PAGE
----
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Question:

I’m at high risk for coronary heart disease, what advice can you give me to avoid it?

I just went to the cardiologist and was told that I was at high risk for coronary heart disease (CAD). I have high blood pressure and diabetes. I work out 4 times a week for at least an hour and have been active my whole life. I am fearful of the possibility of a heart attack at an early age because my dad died at age 45 from a heart attack. I have a family and want to be around for a long time. Please provide me with some direction as far as lifestyle changes to prevent this from progressively getting worse. 

submitted by George from College Station, Texas on 11/6/2012

Answer:

by Texas Heart Institute cardiologist, Scott R. Sherron, MD  

Scott R. Sherron, MDYou do carry several important risk factors for CAD and I understand your concern. Certainly, the regular exercise that you describe is a useful life-style factor that lowers your risk. A heart healthy diet, low in saturated fat, high in fiber and with limited simple carbs is also useful. Good advice is available through our Heart Information Center, the American Diabetes Association, and the American Heart Association websites. More extreme dietary measures are described by Dr. Dean Ornish and Dr. Edelstein from the Cleveland Clinic, but are very restrictive & hard for most people to follow.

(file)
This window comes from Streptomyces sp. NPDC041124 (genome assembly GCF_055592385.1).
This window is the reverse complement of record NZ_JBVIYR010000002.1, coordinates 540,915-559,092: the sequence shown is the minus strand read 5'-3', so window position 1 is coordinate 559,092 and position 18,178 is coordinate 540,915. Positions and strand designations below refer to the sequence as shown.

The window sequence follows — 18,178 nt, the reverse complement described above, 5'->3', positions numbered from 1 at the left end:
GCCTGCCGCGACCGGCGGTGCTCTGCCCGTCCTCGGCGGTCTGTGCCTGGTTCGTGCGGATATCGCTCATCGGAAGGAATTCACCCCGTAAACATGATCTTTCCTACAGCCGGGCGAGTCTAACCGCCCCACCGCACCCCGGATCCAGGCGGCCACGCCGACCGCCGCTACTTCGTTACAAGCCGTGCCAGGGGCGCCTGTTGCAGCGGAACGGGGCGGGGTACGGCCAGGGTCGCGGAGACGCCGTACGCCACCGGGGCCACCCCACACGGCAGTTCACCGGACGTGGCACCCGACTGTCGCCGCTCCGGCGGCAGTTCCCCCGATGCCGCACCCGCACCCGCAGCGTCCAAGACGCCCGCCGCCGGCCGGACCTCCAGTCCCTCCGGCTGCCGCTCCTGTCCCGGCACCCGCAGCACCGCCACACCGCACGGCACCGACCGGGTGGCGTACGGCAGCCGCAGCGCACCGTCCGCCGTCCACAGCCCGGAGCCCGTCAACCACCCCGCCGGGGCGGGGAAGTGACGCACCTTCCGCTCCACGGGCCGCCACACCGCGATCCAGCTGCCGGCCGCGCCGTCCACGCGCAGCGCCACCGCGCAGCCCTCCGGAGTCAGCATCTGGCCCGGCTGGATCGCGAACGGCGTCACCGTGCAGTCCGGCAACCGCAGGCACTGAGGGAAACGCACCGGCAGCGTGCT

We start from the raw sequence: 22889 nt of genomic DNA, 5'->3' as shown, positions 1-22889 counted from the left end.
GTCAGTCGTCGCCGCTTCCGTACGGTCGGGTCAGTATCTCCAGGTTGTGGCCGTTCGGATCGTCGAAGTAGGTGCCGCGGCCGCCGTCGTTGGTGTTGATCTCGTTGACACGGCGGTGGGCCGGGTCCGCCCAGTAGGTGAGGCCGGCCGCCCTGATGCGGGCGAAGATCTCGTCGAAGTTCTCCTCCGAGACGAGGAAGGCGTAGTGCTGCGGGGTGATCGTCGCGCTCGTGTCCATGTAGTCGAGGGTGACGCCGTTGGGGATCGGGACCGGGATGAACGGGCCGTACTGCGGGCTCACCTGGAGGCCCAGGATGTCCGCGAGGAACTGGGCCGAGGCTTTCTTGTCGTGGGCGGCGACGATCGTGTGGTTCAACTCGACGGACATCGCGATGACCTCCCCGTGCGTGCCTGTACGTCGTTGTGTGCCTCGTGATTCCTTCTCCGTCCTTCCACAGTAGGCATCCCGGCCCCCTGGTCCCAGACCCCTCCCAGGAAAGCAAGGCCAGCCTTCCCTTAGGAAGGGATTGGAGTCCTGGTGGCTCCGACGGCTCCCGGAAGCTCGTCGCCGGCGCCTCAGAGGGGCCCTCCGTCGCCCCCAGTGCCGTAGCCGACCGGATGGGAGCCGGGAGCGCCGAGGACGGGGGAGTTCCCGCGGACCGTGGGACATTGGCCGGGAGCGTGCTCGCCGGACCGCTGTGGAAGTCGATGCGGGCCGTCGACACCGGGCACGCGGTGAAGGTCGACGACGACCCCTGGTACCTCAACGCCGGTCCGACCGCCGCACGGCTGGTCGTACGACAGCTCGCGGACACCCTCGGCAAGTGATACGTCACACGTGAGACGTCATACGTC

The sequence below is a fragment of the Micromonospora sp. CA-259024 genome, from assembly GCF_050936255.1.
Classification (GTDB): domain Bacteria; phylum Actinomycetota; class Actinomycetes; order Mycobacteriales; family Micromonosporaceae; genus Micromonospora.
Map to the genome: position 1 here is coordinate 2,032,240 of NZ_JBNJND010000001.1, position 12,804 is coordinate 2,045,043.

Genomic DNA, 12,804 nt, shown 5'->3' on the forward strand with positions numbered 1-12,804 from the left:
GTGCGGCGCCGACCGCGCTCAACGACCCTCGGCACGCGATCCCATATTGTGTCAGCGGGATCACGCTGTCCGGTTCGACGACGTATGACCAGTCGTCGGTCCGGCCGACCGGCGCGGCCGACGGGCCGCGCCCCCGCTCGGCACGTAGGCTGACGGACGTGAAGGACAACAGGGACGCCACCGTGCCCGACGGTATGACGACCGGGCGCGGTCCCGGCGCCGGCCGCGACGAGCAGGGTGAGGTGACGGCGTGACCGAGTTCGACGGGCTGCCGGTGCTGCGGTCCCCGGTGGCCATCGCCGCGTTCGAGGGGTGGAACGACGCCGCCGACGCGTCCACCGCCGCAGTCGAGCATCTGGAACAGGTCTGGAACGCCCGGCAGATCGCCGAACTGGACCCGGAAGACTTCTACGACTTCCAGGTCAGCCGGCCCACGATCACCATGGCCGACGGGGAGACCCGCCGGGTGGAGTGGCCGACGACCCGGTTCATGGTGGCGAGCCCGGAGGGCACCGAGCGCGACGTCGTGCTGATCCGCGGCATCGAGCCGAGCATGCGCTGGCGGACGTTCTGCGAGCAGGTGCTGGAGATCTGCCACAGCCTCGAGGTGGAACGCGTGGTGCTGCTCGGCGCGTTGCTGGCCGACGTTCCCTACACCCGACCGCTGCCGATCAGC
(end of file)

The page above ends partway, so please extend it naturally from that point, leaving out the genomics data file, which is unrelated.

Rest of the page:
A key to lowering your risk and one of the few medical interventions that has been proven to lower the chance of heart attack and death is the aggressive use of statins. Your LDL cholesterol level goal should be less than 70. While all medications carry risks, the benefits of statins in your risk group is well proven. Also, regular follow up with cardiology is warranted, possibly to include screening treadmills periodically. Daily aspirin use is probably warranted if you do not have extra bleeding risks. Hope this is helpful.

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Updated November 2012
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Texas Heart Institute Heart Information Center
Through this community outreach program, staff members of the Texas Heart Institute (THI) provide educational information related to the prevention, diagnosis, and treatment of cardiovascular disease. It is not the intention of THI to provide specific medical advice, but rather to provide users with information to better understand their health and their diagnosed disorders. Specific medical advice will not be provided and THI urges you to visit a qualified physician for diagnosis and for answers to your questions.
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